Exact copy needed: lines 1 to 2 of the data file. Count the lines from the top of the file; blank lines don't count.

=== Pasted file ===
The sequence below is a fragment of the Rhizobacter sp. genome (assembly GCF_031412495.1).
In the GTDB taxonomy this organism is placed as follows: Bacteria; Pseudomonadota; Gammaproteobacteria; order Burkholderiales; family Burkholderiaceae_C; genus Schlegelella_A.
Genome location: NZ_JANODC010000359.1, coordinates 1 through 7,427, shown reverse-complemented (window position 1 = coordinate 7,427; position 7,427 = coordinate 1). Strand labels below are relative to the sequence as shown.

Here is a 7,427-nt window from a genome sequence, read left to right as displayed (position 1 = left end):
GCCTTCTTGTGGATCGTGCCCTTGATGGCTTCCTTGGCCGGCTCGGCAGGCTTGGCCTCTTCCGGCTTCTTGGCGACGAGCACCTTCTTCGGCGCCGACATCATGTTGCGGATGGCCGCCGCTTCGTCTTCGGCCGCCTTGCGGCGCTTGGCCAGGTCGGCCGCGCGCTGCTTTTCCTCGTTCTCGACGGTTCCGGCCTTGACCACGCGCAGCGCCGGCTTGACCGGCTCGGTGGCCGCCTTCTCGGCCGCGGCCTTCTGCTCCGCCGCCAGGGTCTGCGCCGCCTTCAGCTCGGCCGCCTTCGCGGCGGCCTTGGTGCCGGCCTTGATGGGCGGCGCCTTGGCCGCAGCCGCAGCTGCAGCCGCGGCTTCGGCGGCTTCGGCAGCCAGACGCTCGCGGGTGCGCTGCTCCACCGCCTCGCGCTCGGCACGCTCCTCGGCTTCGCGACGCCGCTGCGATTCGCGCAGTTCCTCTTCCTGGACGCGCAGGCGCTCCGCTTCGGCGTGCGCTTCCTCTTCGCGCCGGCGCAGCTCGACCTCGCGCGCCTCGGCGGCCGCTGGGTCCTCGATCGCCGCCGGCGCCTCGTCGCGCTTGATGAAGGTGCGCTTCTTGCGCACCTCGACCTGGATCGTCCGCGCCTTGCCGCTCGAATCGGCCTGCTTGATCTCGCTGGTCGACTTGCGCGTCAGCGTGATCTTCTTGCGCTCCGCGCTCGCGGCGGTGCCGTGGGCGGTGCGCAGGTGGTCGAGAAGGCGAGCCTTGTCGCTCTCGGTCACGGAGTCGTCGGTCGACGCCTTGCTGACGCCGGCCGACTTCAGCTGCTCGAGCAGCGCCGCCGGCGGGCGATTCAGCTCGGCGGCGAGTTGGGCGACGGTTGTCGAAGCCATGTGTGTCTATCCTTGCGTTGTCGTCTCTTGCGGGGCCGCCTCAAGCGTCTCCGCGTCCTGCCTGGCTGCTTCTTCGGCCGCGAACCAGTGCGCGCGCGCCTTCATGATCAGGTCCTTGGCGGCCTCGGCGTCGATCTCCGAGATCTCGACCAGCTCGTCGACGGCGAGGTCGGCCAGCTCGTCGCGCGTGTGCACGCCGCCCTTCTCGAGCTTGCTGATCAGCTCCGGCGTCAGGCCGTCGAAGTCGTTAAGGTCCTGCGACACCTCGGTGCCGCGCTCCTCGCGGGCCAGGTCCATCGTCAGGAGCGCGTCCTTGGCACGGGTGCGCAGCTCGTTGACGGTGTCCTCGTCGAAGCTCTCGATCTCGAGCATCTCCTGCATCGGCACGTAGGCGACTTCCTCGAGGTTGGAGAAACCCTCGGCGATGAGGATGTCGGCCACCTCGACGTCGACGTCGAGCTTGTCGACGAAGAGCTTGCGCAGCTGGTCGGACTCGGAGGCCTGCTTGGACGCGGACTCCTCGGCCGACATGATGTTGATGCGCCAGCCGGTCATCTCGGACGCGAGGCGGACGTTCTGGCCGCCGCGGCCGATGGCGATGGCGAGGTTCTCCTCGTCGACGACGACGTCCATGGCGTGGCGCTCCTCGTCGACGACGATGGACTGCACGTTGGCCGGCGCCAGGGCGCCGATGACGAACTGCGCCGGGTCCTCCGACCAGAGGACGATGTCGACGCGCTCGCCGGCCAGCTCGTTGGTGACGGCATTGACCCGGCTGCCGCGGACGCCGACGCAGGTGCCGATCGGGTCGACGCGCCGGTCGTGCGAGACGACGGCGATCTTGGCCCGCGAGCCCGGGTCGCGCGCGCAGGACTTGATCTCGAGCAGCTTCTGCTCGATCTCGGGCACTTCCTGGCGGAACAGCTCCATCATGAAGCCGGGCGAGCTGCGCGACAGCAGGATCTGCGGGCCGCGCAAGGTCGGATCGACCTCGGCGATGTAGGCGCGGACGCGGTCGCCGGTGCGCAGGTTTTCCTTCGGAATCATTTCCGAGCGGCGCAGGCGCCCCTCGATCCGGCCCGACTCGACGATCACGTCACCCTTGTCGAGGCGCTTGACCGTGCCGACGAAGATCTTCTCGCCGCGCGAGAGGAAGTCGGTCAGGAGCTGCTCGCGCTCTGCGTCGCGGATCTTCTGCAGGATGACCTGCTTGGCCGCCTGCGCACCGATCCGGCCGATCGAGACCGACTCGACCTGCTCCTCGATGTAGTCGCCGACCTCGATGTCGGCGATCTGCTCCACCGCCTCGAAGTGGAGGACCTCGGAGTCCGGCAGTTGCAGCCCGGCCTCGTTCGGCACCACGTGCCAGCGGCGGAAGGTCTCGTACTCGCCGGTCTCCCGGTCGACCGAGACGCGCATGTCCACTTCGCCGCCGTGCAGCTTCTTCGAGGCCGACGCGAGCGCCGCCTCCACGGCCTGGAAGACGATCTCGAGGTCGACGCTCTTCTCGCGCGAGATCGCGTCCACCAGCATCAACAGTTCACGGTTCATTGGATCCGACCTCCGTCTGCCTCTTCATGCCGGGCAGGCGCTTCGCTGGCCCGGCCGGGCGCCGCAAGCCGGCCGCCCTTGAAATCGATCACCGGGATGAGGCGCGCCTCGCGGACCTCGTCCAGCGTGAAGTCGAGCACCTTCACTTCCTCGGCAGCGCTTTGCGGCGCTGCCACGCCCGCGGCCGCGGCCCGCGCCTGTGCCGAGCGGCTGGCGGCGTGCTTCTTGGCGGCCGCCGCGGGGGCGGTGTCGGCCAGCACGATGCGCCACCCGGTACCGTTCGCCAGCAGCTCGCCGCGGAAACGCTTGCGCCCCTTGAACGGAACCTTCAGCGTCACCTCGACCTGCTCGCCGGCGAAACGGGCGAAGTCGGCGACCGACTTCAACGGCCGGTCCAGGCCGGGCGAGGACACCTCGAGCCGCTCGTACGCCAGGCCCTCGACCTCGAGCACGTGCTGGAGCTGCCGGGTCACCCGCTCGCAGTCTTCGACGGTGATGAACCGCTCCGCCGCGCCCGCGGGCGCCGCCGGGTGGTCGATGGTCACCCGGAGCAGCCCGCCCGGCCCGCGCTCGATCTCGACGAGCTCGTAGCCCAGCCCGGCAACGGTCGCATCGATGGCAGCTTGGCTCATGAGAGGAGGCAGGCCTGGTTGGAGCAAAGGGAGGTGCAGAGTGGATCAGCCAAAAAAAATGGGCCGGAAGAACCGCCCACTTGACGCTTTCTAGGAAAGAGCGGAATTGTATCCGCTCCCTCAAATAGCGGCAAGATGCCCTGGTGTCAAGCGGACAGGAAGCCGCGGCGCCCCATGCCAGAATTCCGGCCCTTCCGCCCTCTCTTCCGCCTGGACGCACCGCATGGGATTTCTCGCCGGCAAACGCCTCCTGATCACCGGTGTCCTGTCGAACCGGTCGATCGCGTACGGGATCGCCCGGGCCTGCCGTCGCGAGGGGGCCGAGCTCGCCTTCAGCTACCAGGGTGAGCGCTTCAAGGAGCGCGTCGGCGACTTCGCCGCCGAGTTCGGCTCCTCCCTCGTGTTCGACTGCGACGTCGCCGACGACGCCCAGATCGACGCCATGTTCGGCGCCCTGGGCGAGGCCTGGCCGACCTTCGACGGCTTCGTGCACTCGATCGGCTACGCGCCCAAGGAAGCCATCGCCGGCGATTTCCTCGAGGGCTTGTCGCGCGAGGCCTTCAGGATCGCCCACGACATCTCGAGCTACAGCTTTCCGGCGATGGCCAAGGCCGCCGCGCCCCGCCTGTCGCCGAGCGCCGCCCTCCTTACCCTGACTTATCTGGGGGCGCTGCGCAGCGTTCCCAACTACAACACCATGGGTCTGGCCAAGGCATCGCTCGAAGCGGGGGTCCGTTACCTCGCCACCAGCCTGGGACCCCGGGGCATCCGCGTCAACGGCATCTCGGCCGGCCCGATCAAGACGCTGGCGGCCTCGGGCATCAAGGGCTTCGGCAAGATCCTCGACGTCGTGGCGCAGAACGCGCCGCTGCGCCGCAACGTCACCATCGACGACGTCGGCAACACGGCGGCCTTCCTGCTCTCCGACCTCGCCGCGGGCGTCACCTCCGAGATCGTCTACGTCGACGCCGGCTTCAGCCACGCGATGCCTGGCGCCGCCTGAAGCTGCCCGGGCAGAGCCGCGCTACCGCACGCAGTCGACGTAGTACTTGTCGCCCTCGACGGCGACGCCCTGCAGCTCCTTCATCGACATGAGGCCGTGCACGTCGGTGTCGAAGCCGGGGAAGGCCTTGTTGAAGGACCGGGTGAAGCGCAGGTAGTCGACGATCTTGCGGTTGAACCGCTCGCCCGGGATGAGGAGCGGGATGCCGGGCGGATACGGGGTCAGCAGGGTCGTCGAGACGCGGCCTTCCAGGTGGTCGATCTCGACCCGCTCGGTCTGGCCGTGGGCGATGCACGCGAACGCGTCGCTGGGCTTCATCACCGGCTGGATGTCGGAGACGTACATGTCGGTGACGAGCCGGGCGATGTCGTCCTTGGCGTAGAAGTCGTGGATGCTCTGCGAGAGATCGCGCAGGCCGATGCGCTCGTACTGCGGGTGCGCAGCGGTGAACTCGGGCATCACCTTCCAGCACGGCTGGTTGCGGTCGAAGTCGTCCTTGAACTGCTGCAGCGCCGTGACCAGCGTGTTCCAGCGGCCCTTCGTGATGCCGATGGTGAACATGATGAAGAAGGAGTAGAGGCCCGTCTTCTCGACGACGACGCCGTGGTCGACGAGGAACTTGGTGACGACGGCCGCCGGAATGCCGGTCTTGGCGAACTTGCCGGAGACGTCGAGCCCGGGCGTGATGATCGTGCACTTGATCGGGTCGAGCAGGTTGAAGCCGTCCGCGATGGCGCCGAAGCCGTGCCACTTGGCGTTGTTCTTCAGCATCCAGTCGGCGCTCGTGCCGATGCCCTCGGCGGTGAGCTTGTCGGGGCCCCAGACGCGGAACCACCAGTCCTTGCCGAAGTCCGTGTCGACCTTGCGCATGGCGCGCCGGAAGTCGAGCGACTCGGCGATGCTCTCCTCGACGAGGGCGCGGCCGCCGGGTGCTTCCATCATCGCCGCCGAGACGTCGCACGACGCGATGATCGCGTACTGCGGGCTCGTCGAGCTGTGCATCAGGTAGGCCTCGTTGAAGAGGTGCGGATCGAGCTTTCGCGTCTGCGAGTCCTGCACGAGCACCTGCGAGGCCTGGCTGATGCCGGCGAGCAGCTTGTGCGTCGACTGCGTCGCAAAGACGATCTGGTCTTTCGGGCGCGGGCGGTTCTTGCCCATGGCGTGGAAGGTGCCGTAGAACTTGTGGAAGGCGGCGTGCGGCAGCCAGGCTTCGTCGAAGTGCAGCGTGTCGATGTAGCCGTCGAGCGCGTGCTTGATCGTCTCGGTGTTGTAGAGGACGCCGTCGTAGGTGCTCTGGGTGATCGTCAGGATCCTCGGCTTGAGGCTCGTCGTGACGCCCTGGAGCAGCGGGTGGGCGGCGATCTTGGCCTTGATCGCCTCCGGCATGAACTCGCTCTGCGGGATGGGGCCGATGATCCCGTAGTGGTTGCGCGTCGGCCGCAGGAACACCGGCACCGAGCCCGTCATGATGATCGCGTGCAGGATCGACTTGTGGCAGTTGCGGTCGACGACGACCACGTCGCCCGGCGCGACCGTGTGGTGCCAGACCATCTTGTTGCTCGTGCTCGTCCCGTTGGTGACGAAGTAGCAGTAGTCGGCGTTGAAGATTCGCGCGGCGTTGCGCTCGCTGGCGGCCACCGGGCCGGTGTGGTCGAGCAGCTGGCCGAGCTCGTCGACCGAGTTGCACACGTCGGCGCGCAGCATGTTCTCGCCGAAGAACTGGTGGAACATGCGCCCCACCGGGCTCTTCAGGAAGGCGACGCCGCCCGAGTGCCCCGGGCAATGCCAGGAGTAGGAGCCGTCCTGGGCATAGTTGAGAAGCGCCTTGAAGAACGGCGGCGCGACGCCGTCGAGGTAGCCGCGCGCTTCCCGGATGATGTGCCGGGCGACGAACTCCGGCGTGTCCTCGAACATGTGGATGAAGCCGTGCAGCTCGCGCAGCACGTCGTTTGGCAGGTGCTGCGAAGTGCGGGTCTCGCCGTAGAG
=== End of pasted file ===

The sequence below is a fragment of the Rhizobacter sp. genome (assembly GCF_031412495.1).
In the GTDB taxonomy this organism is placed as follows: Bacteria; Pseudomonadota; Gammaproteobacteria; order Burkholderiales; family Burkholderiaceae_C; genus Schlegelella_A.